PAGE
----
There has been remarkable proliferation of the use of the term “social impact” since the Global Financial Crisis. Businesses, investors, consumers and governments want to act purposefully, delivering positive social and environmental outcomes. That’s reason for cheer. However, the ascent of “social impact”, without sufficient shared understanding of what it means and how to measure it, risks widespread "impact washing", whereby the impact label is assigned to business-as-usual activities. In an attempt to advance a shared understanding of what impact is, in this post I share the origins and evolution of the term and its measurement.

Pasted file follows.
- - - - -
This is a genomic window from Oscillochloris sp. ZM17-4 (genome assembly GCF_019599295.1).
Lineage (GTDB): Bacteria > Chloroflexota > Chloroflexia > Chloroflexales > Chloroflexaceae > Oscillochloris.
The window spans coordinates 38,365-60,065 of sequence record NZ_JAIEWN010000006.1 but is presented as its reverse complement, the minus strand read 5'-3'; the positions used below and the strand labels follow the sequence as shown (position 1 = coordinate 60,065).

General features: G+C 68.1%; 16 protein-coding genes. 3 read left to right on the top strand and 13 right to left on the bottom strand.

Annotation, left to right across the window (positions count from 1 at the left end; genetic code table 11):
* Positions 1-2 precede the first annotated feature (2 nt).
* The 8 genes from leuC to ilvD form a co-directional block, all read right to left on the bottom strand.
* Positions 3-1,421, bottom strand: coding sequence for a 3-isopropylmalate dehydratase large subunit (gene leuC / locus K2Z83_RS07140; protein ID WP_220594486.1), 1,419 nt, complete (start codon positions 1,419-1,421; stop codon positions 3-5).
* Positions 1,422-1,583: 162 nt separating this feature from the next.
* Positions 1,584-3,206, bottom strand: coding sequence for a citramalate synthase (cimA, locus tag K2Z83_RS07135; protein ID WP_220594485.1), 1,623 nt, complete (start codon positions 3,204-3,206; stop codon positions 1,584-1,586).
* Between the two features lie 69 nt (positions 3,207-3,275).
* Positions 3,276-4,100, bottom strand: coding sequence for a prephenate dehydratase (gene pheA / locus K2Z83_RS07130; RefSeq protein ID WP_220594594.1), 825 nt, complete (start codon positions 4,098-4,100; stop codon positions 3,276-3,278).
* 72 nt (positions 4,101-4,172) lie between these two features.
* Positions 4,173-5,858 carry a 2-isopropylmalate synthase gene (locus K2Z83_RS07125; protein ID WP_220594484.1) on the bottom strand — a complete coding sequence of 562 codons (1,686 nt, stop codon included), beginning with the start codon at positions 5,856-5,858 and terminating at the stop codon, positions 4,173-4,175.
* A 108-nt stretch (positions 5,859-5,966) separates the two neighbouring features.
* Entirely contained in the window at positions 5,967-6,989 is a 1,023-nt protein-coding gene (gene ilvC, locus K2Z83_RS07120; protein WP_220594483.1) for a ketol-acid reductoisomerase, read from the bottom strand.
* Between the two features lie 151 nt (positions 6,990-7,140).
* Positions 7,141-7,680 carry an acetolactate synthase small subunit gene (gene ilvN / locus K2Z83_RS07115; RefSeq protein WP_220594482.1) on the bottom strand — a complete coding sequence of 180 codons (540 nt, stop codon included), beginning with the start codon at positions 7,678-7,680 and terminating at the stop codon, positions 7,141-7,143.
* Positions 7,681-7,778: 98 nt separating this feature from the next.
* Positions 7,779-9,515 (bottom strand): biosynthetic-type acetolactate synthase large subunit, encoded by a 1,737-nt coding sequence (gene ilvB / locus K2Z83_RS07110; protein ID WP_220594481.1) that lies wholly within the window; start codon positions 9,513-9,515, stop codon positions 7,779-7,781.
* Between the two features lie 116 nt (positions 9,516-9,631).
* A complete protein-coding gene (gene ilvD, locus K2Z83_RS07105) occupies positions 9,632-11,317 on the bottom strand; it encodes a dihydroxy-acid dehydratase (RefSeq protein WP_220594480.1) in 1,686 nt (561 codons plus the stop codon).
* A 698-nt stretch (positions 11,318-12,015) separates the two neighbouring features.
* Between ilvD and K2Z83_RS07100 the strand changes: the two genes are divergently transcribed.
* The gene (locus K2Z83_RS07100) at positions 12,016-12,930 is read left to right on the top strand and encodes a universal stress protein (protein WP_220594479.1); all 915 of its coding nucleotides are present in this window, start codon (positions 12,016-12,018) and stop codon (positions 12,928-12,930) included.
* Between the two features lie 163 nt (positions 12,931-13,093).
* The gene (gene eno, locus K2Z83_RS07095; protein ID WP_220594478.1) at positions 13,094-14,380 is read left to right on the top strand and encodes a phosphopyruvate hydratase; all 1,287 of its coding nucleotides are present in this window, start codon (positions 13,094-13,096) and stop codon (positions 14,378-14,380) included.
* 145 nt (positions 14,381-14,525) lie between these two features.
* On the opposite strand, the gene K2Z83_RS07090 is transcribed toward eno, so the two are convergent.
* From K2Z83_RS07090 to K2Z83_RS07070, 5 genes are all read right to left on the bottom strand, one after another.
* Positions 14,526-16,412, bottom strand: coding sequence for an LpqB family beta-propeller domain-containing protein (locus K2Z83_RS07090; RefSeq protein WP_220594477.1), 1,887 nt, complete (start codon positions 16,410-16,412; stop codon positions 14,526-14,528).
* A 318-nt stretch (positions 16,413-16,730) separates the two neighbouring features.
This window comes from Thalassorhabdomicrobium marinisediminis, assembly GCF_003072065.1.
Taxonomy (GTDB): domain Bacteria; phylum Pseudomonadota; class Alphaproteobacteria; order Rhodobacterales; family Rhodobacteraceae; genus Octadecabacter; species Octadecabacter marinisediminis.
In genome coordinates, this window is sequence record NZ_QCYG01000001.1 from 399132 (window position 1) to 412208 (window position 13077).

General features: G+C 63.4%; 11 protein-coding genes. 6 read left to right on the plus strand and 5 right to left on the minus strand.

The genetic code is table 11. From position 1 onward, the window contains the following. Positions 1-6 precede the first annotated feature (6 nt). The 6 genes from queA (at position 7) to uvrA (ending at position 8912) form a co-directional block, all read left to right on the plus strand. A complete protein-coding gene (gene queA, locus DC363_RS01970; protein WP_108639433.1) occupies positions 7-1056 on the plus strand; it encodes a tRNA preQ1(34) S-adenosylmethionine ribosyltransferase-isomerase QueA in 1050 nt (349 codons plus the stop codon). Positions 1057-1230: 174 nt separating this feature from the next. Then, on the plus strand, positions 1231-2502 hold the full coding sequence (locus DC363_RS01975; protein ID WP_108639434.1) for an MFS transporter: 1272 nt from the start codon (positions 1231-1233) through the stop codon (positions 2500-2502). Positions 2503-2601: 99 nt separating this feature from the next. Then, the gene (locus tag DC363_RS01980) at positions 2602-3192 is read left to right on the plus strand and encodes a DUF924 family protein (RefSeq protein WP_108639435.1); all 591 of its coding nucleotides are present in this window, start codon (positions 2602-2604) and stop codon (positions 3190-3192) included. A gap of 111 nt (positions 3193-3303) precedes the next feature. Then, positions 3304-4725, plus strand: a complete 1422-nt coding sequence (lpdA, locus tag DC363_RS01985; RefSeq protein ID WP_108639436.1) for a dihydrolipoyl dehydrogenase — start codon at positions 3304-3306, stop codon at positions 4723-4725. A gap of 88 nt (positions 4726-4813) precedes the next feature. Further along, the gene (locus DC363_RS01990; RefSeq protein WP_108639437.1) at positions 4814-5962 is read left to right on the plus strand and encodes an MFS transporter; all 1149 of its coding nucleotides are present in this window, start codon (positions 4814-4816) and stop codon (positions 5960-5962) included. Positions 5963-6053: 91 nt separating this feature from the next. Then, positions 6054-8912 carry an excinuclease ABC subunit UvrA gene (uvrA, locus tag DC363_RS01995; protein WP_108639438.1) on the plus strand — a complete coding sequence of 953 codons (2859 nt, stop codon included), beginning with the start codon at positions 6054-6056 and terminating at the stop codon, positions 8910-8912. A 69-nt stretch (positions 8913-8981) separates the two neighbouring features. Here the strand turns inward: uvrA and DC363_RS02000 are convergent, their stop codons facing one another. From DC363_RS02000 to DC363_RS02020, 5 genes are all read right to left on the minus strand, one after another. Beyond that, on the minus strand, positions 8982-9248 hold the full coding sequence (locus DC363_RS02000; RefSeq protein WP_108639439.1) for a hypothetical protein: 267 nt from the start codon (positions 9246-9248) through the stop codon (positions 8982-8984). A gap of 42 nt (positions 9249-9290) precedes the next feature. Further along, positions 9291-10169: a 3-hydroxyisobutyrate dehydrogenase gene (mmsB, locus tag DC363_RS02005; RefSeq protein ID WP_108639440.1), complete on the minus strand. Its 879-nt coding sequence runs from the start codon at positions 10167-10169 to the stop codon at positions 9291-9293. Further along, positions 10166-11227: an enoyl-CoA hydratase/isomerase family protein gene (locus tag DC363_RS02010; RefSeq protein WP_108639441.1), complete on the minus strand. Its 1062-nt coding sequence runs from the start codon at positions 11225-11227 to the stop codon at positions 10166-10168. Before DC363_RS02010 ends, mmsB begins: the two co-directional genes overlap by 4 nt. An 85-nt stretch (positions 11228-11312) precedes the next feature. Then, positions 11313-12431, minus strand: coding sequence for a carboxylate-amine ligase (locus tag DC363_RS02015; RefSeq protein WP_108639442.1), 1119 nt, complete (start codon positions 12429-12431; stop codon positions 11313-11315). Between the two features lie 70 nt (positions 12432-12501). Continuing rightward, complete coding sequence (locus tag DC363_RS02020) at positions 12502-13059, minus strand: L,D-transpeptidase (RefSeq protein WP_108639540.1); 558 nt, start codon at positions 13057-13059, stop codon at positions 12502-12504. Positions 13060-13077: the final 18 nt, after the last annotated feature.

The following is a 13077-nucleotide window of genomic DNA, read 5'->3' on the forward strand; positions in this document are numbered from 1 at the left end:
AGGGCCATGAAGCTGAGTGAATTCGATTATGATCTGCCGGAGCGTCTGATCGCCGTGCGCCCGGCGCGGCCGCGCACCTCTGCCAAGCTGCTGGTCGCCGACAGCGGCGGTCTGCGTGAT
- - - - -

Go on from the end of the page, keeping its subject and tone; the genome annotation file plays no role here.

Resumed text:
|Specialist publication||Global Policy|
|Publication status||Published - 19 Dec 2019|
- social impact